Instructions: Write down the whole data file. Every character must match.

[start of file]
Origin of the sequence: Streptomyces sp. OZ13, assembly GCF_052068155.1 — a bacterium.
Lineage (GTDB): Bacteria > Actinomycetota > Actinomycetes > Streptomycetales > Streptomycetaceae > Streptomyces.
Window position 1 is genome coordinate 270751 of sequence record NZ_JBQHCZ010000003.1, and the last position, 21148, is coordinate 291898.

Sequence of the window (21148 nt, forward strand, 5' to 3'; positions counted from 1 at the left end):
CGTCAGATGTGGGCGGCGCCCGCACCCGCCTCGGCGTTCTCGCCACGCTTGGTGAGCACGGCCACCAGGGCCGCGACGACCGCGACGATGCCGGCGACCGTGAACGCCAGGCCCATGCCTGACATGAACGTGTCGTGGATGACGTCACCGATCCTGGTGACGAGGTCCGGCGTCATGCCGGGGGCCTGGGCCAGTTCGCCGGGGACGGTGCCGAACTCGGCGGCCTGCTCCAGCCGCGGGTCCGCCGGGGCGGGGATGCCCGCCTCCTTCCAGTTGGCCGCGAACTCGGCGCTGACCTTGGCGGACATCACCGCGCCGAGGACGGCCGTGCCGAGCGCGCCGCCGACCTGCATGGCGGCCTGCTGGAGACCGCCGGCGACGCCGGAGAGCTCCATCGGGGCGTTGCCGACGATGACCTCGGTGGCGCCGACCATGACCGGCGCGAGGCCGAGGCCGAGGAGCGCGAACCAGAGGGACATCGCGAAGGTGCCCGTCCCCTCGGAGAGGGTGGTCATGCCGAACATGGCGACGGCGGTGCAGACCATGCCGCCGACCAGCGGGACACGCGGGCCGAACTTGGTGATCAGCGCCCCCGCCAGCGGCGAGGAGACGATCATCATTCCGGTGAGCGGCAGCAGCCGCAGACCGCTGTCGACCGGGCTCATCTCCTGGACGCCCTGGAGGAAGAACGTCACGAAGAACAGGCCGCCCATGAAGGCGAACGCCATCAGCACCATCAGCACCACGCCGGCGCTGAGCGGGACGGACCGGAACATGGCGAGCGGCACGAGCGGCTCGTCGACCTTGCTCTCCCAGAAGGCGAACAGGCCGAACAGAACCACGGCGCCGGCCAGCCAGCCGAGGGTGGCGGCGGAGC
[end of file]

Origin of the sequence: Streptomyces sp. OZ13, assembly GCF_052068155.1 — a bacterium.
Lineage (GTDB): Bacteria > Actinomycetota > Actinomycetes > Streptomycetales > Streptomycetaceae > Streptomyces.
Window position 1 is genome coordinate 270751 of sequence record NZ_JBQHCZ010000003.1, and the last position, 21148, is coordinate 291898.

Sequence of the window (21148 nt, forward strand, 5' to 3'; positions counted from 1 at the left end):
CGTCAGATGTGGGCGGCGCCCGCACCCGCCTCGGCGTTCTCGCCACGCTTGGTGAGCACGGCCACCAGGGCCGCGACGACCGCGACGATGCCGGCGACCGTGAACGCCAGGCCCATGCCTGACATGAACGTGTCGTGGATGACGTCACCGATCCTGGTGACGAGGTCCGGCGTCATGCCGGGGGCCTGGGCCAGTTCGCCGGGGACGGTGCCGAACTCGGCGGCCTGCTCCAGCCGCGGGTCCGCCGGGGCGGGGATGCCCGCCTCCTTCCAGTTGGCCGCGAACTCGGCGCTGACCTTGGCGGACATCACCGCGCCGAGGACGGCCGTGCCGAGCGCGCCGCCGACCTGCATGGCGGCCTGCTGGAGACCGCCGGCGACGCCGGAGAGCTCCATCGGGGCGTTGCCGACGATGACCTCGGTGGCGCCGACCATGACCGGCGCGAGGCCGAGGCCGAGGAGCGCGAACCAGAGGGACATCGCGAAGGTGCCCGTCCCCTCGGAGAGGGTGGTCATGCCGAACATGGCGACGGCGGTGCAGACCATGCCGCCGACCAGCGGGACACGCGGGCCGAACTTGGTGATCAGCGCCCCCGCCAGCGGCGAGGAGACGATCATCATTCCGGTGAGCGGCAGCAGCCGCAGACCGCTGTCGACCGGGCTCATCTCCTGGACGCCCTGGAGGAAGAACGTCACGAAGAACAGGCCGCCCATGAAGGCGAACGCCATCAGCACCATCAGCACCACGCCGGCGCTGAGCGGGACGGACCGGAACATGGCGAGCGGCACGAGCGGCTCGTCGACCTTGCTCTCCCAGAAGGCGAACAGGCCGAACAGAACCACGGCGCCGGCCAGCCAGCCGAGGGTGGCGGCGGAGC